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Marketing Can Be Agile Too

What would be the dream crucible for an experiment to see if marketing can thrive using the kinds of agile methodologies often associated with development and software teams? How about the marketing department of a major, multi-national software company which just happens to have acquired a specialist agile software vendor?

I spoke with Cameron Van Orman, SVP of product and solution marketing at CA Technologies, a global enterprise software corporation, and since 2015 owner of Rally, the agile software development and management platform. Being based himself in Colorado, Van Orman had visited Rally in Boulder to look at their marketing operations. To his surprise, he found the Rally team applying agile principles in their marketing department. 

“The Rally marketing team was 25-ish people,” he told me, “for the most part all co-located in Boulder. We thought, they sell agile, so they know agile. There were a lot of reasons to think it wouldn’t apply to us.” He reached out to Sirius Decisions and other analysts, and found that they didn’t know of anyone applying agile to marketing at scale. There were reasons to be hesitant about experimenting with it: “We don’t write code in two week sprints. We can’t do a trade show in two weeks. We have more persistent projects. Our team is very much distributed, and there’s a long history of departmental orientation.”

Side by side comparisons

But the experiment seems to have proved irresistible. And the CA Technologies marketing department was well-positioned to test agile directly against a more traditional departmental approach. “We had groups that were running agile, and groups that weren’t; so we could compare them. Literally one day there were two meetings happening across the hallway from each other. On the west side was an agile delivery group, a cross-functional team doing quarterly big-room planning; all the constituents in the room together, getting aligned on initiatives, breaking into their scrum teams, visualizing and sequencing the work, and mapping dependencies.”

On the other side: “A standard product marketing team — one of my teams — having a second-half planning meeting. Both meetings were facilitated by agile coaches. Both teams had the same agile accoutrements — what I call Play-Doh and pipe cleaners. They looked identical from the outside. But the non-agile team had a hard time being able to commit to business impact.” What they offered, in fact, was a list of needs and questions: “A bunch of actions to go talk to other departments.”

As for the agile team: “They were empowered to make decisions, and they exited the meeting that day on a plan they were all committed to, including how they would sequence the work and what the risks and dependencies were. That was a pivotal moment for me. One team was truly agile. They had empowered people who were able to align around a goal, and sequence the work to get it done. The other team was playing agile.”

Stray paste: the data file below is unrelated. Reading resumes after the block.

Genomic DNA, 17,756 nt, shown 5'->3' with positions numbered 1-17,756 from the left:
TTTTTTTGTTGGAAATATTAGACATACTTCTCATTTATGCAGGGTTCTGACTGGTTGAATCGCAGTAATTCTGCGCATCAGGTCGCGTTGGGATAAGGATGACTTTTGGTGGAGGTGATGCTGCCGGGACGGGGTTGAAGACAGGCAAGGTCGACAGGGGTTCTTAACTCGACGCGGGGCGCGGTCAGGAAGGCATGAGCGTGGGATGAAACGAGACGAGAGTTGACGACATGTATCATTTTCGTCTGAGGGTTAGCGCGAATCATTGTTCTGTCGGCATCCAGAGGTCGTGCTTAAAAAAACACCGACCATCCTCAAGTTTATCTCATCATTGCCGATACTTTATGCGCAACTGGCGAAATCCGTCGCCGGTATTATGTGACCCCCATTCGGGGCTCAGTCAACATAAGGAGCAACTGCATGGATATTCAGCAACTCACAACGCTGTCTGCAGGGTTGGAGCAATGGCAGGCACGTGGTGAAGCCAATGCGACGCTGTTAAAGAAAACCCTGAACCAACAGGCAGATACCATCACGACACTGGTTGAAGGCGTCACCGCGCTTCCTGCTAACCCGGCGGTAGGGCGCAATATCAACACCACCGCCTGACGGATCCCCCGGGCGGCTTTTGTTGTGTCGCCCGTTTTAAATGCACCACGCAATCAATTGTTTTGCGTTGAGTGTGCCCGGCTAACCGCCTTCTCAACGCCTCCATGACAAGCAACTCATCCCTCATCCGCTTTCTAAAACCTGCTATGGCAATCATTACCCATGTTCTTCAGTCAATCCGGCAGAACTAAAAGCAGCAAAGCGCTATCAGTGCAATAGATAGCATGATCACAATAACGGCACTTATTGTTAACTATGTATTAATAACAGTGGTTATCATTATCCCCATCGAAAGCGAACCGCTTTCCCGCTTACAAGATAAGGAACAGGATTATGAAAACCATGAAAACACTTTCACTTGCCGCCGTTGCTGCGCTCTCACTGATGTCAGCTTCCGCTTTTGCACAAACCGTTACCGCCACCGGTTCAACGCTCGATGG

In a second example, seven teams worked simultaneously on a campaign. Only one was an agile team. It started the project furthest behind; but it finished first. “They finished best, they were easily twice as fast bringing their campaign to market, and they had the best quality.” (Read more on that example here.) 

The secret sauce of agile

The basis for the success of agile, said Van Orman, is alignment on shared goals. Too many departments are concerned exclusively with meeting their own goals. “They end up creating work for each other. A classic example is the marketing team setting out to create a white paper. But what if the other teams don’t care? They’re not going to use it, they’re not going to post it, they’re not going to include it in their demand campaign. You checked the box, you did your activity, but it had zero business impact.”

Once the goal is agreed, the work can be “chunked up into discrete bites, sequenced across two week intervals, with daily stand-ups and all the other ceremonies that get the work done.”

Motivation is a key benefit. When CA Technologies rolled out agile within teams, they found engagement scores “up not just from the year before, but over the company average. Being proud to work for CA went up, 11 points above the company average. Finding CA a good place to work went up 31 points, 15 points above the company average. We see from that sample of marketers, individuals had a much higher level of satisfaction [after going agile].”

Nuts and bolts

Of course, running agile — with its focus on meetings, scrums, and stand-ups — across a distributed function does require the right toolbox. Although the agile roll-out was scaled carefully, CA Technologies now has about 100 people using the approach, others still “on the periphery.”

“We do do the ceremonies — the scrums, and the stand-ups, and the sprints.” There is a quarterly planning meeting which requires everyone to be physically present. “You have to have some face-to-face. But we also do phone calls, some video conferencing, and we use one of our own products, formerly from Rally, known as CA Agile Central to help make work visible.” 

The journey so far has lasted two years, and isn’t at an end. “What we’ve found,” said Van Orman, “is that you can do this with a complex portfolio, with distributed and large teams, and for marketing work. One thing we’ve learned is to watch out for ‘the perfect,’ the purest way to do agile. It can start to get in the way; it can be a barrier to using it.” Final advice? “Think about tuning agile to marketing. We don’t deliver in two week sprints. We build teams based around the work which has to get done. The important thing is to use agile to get the impact, not just to follow the text book.”

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